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How To Make a Rhassoul Cleansing Bar

My latest cleansing bar is this cocoa butter and rhassoul clay combo (looks a bit like cookie dough with chocolate chunks, don’t you think?).

Rhassoul (also known as Moroccan soap clay or ghassoul clay), is hands down the most fabulous all-natural, soap-free cleanser for face and hair I have ever worked with. The clay functions beautifully as a face mask, hair mask, shampoo and body wash, and is tolerated by even the most sensitive skins and scalps. It simply had to be incorporated it into a cleansing bar – great for hair and face!

Rhassoul Up Close
This is the only way I have seen rhassoul clay in this country – in chunks. After leaving these sitting in water for about 5-10 minutes, they soak up the liquid and swell into a beautifully smooth mud – ready for action.

Water is Liquid, Oil is Liquid…
Because these cleansing bars are water-free (and must remain so unless we want to add preservatives), I was halfway hoping the rhassoul chunks would behave the same if left in oil (in my mind I knew full well they wouldn’t even think of dissolving in oil, but the experimental demon had taken hold and I temporarily convinced myself that there was a possibility). All this to tell you that rhassoul in powder form may be preferrable, but if you only have it in chunk form, it will work just as well (and even reward you by looking like chocolate chunks).

Tip and Fact of Life: grinding rhassoul chunks into powder in (any kind of) electrical kitchen equipment is not a good idea for either the kitchen equipment or your pocketbook.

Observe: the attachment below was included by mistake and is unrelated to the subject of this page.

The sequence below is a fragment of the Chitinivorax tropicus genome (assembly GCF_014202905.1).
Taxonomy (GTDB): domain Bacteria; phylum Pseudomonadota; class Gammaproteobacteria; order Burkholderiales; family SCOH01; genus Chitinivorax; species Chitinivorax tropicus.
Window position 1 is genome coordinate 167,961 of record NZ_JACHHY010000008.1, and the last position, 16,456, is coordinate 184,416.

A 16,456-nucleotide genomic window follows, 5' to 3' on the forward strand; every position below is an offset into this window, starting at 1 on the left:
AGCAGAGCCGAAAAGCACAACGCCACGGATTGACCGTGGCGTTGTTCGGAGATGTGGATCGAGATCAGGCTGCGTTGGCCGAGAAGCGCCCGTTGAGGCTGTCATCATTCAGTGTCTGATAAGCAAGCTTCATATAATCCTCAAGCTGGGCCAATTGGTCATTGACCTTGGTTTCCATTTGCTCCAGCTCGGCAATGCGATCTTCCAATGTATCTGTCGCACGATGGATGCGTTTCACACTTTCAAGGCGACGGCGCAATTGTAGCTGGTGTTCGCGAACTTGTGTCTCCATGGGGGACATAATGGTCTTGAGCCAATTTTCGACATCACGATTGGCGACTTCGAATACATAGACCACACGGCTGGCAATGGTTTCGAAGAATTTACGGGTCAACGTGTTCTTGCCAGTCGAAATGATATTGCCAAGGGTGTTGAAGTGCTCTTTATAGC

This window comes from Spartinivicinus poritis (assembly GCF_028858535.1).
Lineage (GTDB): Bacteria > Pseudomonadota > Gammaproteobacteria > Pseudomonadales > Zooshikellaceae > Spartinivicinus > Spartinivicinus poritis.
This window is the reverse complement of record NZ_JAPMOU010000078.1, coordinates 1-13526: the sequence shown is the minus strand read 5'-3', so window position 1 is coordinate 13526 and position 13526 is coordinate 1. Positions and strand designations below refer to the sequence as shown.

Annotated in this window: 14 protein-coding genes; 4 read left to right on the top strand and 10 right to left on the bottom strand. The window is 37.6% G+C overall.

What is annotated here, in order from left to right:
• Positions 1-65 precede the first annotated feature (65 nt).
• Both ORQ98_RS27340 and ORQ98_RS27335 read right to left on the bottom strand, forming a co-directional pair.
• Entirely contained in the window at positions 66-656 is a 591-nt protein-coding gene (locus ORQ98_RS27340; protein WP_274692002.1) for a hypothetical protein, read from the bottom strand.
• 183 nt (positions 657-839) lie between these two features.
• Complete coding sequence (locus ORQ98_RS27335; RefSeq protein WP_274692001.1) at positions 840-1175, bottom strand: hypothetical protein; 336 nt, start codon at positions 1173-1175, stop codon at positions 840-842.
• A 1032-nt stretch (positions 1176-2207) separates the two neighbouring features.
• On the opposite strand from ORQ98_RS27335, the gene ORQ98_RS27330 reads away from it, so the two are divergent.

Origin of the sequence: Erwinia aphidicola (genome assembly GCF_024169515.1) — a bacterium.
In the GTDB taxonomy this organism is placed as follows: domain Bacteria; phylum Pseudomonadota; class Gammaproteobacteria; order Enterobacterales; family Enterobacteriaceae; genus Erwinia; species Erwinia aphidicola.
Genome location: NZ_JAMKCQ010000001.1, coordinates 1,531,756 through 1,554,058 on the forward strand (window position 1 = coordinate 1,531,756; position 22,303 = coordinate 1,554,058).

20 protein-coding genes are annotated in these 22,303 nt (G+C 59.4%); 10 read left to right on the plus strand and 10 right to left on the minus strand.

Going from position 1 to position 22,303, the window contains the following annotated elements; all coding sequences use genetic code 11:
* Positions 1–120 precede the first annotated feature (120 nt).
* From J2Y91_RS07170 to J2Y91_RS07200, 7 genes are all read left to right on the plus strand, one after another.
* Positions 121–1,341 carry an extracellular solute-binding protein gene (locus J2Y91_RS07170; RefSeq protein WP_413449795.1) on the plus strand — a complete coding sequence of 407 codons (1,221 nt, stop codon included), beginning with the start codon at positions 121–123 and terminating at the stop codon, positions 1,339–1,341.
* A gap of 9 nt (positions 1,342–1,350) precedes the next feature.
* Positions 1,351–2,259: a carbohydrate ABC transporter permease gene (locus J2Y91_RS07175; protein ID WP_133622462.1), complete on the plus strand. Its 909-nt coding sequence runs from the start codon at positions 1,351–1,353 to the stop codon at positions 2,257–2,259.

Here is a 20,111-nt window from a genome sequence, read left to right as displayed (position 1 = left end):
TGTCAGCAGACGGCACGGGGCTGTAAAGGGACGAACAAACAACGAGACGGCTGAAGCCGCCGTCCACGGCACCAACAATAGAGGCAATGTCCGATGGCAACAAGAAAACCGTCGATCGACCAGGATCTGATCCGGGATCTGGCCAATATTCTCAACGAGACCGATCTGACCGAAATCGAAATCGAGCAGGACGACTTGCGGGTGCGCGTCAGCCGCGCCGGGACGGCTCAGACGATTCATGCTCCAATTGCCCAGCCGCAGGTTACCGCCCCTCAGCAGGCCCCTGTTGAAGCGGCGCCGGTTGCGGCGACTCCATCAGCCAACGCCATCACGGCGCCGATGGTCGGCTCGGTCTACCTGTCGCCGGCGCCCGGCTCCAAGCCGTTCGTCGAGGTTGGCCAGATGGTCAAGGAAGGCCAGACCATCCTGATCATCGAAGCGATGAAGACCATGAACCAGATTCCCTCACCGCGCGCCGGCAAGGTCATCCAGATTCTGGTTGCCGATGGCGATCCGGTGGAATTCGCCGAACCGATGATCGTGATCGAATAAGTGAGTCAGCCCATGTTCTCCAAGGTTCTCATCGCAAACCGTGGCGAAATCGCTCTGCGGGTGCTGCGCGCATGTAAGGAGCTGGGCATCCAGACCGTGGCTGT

This recipe is for 1 cleansing bar of approx 100gr (3,5 oz)

Ingredients
30 gr (1 oz) cocoa butter
20 gr (0,7 oz) coconut butter
20 ml (0,7 fl oz) almond (or jojoba) oil
37 gr (1,3 oz) rhassoul clay

Melt the cocoa butter over low heat. Add the rhassoul (now, later or not at all – it won’t make a difference because rhassoul is entirely unimpressed with oil).

Add the coconut butter, almond oil and stir.

Pour into mold.

Alternatively: pile rhassoul chunks directly into the mold and then pour the oil mixture over it – the result will be the same.

Let set in the fridge overnight (or a few hours, or however long it takes to solidify). Unmold, wrap in a paper towel and store in the fridge in an airtight bag when not in use. There are 2 reasons for storing in the fridge. The obvious one – so it will last longer – and the not quite so obvious one – to keep the butters solid. This bar goes soft REAL easy.

To use on face:
Cut off a portion. The rhassoul chunks are very hard and the fats are pretty soft, so the bar will break up into bits and pieces like you see here. Grab a few bits (equivilant to a teaspoon) and place in a small cup or container. Add 1-2 tablespoons of warm water and leave for 5-7 minutes so the rhassoul can dissolve completely. The butters will also melt and you will have a nice, thick-ish, smooth mud mixture. Stir the mixture with your finger and apply to your moistened face and neck. Massage face and neck gently with the mixture. Rinse and pat dry. Enjoy your gorgeously cleansed and moisturized skin.

To use on hair:
This is great to use as a conditioning hair mask, or, if you have super-curly hair, you may find this will cleanse and moisturize your hair – all in one go.  Use 1 part bar to 2,5 parts warm water. Put bar into a container and add water. Let sit until the rhassoul is completely dissolved. Stir mixture and apply to damp hair. Let sit for 5-10 minutes, then massage through hair (much as you would a shampoo). Rinse thoroughly.

For more how to’s, please visit the LisaLise Blog


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